Worm Casting -How To Administer It?
The final product of vermicomposting is called worm castings, and it includes billions of beneficial microbes and micronutrients from your discarded food that are great for your plants. You can check out Vers L’avenir for your composting needs. You can use your castings for the following things:
Assign them to your plant and vegetation.
- You can top dress or blend it in, using two tablespoons per houseplant. A tiny amount can go a long way.
- Add 20% worm casts to your soil mix for seedlings and plants that need to be repotted.
Create a liquid fertilizer.
Warm tea can be made by combining a few handfuls of castings with 2 L of water and occasionally stirring for 24 hours. Sieve the solids out, then use the remaining liquid to irrigate your plants. It is an amazing method to add water-soluble nutrients to your plants.
Sharing the bounty
- You can share the extra castings with a friend, neighbor, or the nearest community garden so they, too, can experience the power of worm castings!
- Adopt the trees outside your home and show them some love and care by fertilizing them.
Castings can be kept in a ventilated container for a few months. Make sure it is not too dry or chilly because that will stop the microbial activity and make it less helpful for your plants.
Properties of worm castings
- Organic materials and nutrients: Castings from worms contain a lot of organic stuff and slowly release nutrients derived from the food they consume. Anything you put in your worm bin comes out through the castings.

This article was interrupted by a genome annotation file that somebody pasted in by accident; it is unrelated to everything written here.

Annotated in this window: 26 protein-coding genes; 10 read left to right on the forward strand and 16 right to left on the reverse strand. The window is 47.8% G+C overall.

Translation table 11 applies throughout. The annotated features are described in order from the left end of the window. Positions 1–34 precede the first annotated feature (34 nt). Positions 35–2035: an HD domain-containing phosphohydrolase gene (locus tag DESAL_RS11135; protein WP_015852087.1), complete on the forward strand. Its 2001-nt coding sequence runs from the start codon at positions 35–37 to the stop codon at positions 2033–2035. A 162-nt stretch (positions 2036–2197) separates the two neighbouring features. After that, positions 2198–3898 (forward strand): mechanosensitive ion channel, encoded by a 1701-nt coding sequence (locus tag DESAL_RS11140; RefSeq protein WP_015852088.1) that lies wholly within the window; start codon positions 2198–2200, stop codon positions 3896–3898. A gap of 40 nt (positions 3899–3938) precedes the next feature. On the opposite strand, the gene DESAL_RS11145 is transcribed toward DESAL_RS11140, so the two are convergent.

- Bacteria: Castings include a wide variety of microbes in them! In your worm bin, microbes aid in the breakdown of food as well as other plant materials. Even after the worms have consumed all of them, they are still present in the castings. This implies that casts are, in fact, living things.
Vegetation growth hormones:
- Humic acid, fulvic acid, and plant growth hormones are also present in castings.
- Castings administered to your plants will cause them to:
- quicken the rate of
- have stronger, bigger roots
- higher output
- more flavorful profile
- larger, more numerous, and more chlorophyll-containing leaves
Waste is not produced by nature:
The circular economy of nature is demonstrated by composting. A society where food is the unit of exchange. Plants and animals crossing the bridge and falling to the forest floor become food for bacteria, worms, and other living things (such as microorganisms) that consume the decomposing debris. This breakdown breaks down complex molecules into smaller, nutrient-rich fragments in the soil, which are then used by plants to grow.